It’s always interesting to discover the genesis of a popular and memorable poem or piece of music. You assume, for example, that William Wordsworth actually based his poem about daffodils – the one that begins with the immortal line ‘I wandered lonely as a cloud’ on a field of the bright yellow blooms. And you wouldn’t be too far off.


Then there’s the sultry pop song from the 1930s ‘South of the Border’ which simply has to have been written by someone after a romantic trip to Mexico. But that’s where you’d be wrong. Its inspiration was a postcard from Tijuana. The recipient of the card was Northern Ireland songwriter Jimmy Kennedy. The song may been voted one of the top 100 Western songs of all time by the Western Writers of America but Jimmy Kennedy was closer to Tyrone than Tijuana when he wrote it.


Kennedy was born near Omagh in 1902, son of a member of the Royal Irish Constabulary, as the force was known at that time. The family later moved to Portstewart in Derry, the seaside town that would inspire another of the writer’s classic numbers. He graduated from Trinity College in Dublin, taught for a while in England and then joined the Colonial Service. But he also moonlighted with a music publisher called Bert Feldman as a pen for hire. By the end of a career that lasted half a century he had written the lyrics for over 2000 songs, many of which became international hits. For a number of years he was the most successful non-American songwriter in the USA before being supplanted in the 1960s by a pair of young Liverpool composers named Lennon and McCartney.


One of his earliest successes was with ‘Red Sails in the Sunset’. The song was inspired by the colourful sails of the yacht Kitty of Coleraine which Kennedy would often see off from his home sailing off the Derry coastline. One of the first recordings of the song, in 1935, was by Bing Crosby. Vera Lynn had a version the same year, Louis Armstrong in 1936, and Kennedy was on his way.


In 1907 a composer named John Walter Bratton had written a musical piece which his publishers entitled ‘The Teddy Bears Picnic’. But nobody thought to add lyrics until Kennedy got hold of it in 1932 and turned it into one of the most popular children’s songs of all time.


Kennedy spent the years 1939-1945 in the British Army – serving in the Royal Artillery where he reached the rank of Captain. German defences in 1939 included a chain of fortifications known as the Siegfried Line. Early in the war Kennedy wrote the comic song ‘We’re Going to Hang out the Washing on the Siegried line’ as a morale booster. The British didn’t actually get near the line until 1945 but the song was hugely popular with the troops and on the ‘home front’.


Kennedy won two Ivor Novello awards for his contribution to the music industry and an OBE in 1983. He died the following year aged 81.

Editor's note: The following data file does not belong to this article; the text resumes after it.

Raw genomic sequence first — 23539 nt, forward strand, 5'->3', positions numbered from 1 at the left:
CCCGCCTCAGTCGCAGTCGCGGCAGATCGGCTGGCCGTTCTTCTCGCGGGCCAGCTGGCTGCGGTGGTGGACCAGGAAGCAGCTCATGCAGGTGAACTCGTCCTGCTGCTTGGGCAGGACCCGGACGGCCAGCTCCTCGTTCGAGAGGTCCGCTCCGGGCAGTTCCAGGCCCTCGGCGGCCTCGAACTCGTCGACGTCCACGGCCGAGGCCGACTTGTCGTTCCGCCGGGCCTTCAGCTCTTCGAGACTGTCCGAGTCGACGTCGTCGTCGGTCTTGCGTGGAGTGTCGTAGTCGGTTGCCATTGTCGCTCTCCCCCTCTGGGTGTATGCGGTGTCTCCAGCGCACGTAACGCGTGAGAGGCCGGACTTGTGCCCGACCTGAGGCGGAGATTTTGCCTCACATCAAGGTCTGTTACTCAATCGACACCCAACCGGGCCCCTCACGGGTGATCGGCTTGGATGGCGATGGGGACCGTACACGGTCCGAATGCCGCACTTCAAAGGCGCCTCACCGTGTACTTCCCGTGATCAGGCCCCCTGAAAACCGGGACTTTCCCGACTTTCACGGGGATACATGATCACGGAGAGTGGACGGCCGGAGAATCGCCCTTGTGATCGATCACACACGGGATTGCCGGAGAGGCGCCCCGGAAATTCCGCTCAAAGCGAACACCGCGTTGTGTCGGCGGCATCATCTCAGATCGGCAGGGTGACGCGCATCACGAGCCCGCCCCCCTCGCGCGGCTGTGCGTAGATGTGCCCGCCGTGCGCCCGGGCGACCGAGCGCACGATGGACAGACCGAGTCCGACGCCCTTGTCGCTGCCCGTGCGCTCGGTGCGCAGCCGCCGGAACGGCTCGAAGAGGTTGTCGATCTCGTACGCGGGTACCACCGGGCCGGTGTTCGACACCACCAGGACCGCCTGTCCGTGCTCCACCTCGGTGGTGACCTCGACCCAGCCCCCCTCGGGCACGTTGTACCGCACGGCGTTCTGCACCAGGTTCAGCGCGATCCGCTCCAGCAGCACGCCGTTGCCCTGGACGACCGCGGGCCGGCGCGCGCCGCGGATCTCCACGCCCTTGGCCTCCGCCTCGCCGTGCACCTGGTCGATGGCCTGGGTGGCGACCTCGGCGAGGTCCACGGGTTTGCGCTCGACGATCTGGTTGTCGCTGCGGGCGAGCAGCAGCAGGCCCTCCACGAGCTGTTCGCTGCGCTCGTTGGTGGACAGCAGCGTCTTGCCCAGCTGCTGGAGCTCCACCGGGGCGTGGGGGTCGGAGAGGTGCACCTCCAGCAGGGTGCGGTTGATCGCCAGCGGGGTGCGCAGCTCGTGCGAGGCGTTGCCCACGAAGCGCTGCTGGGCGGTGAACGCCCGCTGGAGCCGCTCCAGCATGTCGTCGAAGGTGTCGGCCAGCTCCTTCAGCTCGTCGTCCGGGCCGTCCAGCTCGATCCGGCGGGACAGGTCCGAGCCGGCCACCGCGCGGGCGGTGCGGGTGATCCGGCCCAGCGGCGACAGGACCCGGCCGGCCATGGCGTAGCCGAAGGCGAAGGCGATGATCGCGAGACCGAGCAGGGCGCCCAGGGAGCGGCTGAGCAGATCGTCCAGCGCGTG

Jimmy Kennedy songwriter extraordinaire was posthumously inducted into the Songwriter’s Hall of Fame nine years ago on this day.




On This Day – 3 June 1836 – death of Barry Edward O’Meara, surgeon to Napoleon.



One of the most familiar quotes with which he is credited was ‘l’etat c’est moi’ – or ‘I am the state’. But by 1816 the state over which he ruled had shrunk to a corner of the small volcanic island of St. Helena in the South Atlantic. This was all that Napoleon Bonaparte could call his own after his escape from Elba, the raising of a new French Army and his final defeat at the hands of Wellington and Blucher at the Battle of Waterloo in 1815.

Sharing Napoleon’s exile in St. Helena was an Irishman, Barry Edward O’Meara, a British Navy surgeon. O’Meara was born in Newtownpark House in Blackrock, Co. Dublin in 1786. He studied medicine at Trinity and the Royal College of Surgeons and joined the army as a medic in 1804. He distinguished himself in fighting in Sicily before being court-martialled for his part in a duel in 1807. He had acted as a second to one of the participants and was kicked out of the army. What’s a young man to do? Well obviously … join the Navy. This he did almost immediately. He was still a naval surgeon in 1815 when he found himself in the right place at the right time.

Napoleon Bonaparte had been defeated at the Battle of Waterloo and was trying to escape to America where he would probably have made a fortune on the lecture circuit. Finding his way barred by a naval vessel called the HMS Bellerophon he surrendered to the commander of that ship. The vessel’s surgeon was Dr. Barry Edward O’Meara. The unemployed Emperor was impressed by the young Irishman’s linguistic and medical skills and invited him to act as his physician in the exciting new opportunity he was being offered by the British government on St. Helena. O’Meara accepted and over the next three years the two men became good friends.

O’Meara did not enter the arrangement wide-eyed and innocent. During his time with Napoleon he kept a diary with a view to future publication. The two men fared well enough on their new volcanic home under the first two post-war governors of the island. But then in April 1816 a fellow countryman of O’Meara’s. Sir Hudson Lowe from Galway, took over the position and proved himself to be a Francophobe martinet. He introduced a more spartan regime than that of his predecessors that only became even more restrictive when rumours reached the island of a plot to spring Napoleon yet again. O’Meara’s relationship with Lowe deteriorated rapidly and when he was asked to spy on Bonaparte by the Governor he returned to England.